Category Archives: Books and ebooks in English

Tango Zen: Walking Dance Meditation


Chan Park

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Would you like to meditate while dancing Tango? Yes, Buddha can teach you to dance Tango through Zen. You might ask, “How does Tango have anything to do with Zen?”

TangoZen is an innovative yet natural way of meditating while dancing Tango. Referring to striking similarities between the two, this book will introduce methods through which Tango dancers and non-dancers can practice TangoZen to experience and enjoy the wonderful benefits, which both Tango and Zen have to offer.

Everybody knows meditation is a good thing. For example, Zen meditation, if practiced properly, can create balance, calmness, groundedness, centering, and harmony in mind and body. However, it is difficult to meditate for many reasons. Meditation is mainly practiced while sitting with legs crossed to support and ground one’s body. Unfortunately this sitting posture can create uncomfortable feelings and even pains before you benefit from the meditation practice. In addition, despite the importance of practicing meditation regularly, it can be difficult to stick to it with regularity due to the hectic life style we live every day.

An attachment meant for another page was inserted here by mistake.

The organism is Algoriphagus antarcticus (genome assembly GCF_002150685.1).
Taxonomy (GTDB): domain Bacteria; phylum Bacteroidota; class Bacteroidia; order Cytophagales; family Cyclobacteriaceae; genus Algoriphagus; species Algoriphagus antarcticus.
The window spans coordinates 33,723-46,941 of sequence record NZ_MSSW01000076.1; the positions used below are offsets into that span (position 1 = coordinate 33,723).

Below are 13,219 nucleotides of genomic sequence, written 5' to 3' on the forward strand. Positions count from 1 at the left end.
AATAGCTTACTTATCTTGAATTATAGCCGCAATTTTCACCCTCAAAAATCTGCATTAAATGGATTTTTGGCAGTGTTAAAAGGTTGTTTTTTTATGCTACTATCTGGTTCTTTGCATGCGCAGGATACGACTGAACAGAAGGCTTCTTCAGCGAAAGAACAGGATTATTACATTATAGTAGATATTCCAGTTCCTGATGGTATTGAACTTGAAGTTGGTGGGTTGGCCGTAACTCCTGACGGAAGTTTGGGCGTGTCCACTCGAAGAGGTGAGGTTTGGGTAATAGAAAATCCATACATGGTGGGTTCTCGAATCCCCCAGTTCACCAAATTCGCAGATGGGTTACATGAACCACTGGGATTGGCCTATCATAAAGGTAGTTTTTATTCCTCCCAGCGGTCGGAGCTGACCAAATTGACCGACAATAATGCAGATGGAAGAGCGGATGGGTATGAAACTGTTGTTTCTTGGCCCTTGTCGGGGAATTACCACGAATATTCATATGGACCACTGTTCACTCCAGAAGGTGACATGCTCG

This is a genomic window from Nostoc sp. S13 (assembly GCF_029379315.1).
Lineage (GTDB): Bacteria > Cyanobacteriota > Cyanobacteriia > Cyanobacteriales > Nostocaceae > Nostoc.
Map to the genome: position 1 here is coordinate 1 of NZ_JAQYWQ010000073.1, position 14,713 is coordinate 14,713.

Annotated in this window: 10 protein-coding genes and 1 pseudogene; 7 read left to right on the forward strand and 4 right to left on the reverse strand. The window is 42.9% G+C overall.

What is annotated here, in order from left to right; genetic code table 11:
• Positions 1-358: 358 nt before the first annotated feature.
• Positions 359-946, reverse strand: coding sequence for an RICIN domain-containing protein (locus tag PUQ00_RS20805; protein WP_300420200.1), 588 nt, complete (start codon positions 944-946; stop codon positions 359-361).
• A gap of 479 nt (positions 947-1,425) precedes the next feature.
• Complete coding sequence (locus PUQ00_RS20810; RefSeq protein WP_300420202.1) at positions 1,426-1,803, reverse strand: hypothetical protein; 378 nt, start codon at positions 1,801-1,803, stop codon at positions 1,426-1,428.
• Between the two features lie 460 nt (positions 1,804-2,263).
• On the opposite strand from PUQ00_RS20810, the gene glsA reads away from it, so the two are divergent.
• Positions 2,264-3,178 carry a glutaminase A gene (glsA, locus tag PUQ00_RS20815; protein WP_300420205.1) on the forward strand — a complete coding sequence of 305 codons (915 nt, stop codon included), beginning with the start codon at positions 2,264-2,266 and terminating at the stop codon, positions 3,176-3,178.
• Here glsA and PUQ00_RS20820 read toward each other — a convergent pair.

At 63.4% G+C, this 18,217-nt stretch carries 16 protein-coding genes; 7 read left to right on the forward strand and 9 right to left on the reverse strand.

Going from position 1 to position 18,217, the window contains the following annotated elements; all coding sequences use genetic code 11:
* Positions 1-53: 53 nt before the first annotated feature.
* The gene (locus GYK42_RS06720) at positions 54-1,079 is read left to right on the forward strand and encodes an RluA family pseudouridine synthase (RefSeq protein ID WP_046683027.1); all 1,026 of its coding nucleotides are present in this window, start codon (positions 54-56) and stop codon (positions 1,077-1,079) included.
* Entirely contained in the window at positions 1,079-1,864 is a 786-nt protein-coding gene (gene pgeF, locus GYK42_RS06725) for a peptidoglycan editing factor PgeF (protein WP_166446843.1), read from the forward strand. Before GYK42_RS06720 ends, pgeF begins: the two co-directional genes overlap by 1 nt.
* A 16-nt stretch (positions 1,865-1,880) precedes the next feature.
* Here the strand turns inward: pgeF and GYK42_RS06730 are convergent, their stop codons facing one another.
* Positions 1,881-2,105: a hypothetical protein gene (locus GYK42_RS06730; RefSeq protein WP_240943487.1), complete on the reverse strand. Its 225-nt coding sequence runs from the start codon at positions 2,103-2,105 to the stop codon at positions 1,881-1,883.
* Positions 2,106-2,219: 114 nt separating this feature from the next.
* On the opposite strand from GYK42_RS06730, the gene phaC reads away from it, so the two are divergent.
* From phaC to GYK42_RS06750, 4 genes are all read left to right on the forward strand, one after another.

Can one meditate while moving around instead of sitting down? Although it appears to be sedate and passive, Zen meditation can also be practiced in more active ways than the sitting posture. For example, walking meditation has been practiced among Buddhists since the Buddha himself practiced it. Other forms of Zen meditation in motion can also be found in sports and performing arts.

Tango is a walking dance—a special gift from Argentina to the world. Unlike the Tango images of sexy and provocative movements commonly featured in the media, Tango is a social dance that should be danced while walking. Of course, one embraces a partner and listens to music while walking. Tango dancing has the potential to positively affect various social, physical and emotional aspects of our existence. What is more, the effects and benefits of meditation are experienced and shared among avid Tango dancers.

The main goal of meditation is to discover and reconcile one’s own nature. To reach that goal, Zen teaches us to devote 100% of our attention to what we are doing Here Now. Tango is a dance of connection, uniting one and one’s partner while walking and listening to music—together. Tango can be fully enjoyed only if one completely surrenders to and connects with one’s partner, both physically and emotionally, while dancing. Therefore, once recognizing similarities and benefits of the two, one can truly unite and practice Tango and Zen. One can meditate while dancing Tango, experiencing deeper appreciation of physical, emotional, and even spiritual aspects of inner-self. That is, one can practice TangoZen: Walking Dance Meditation.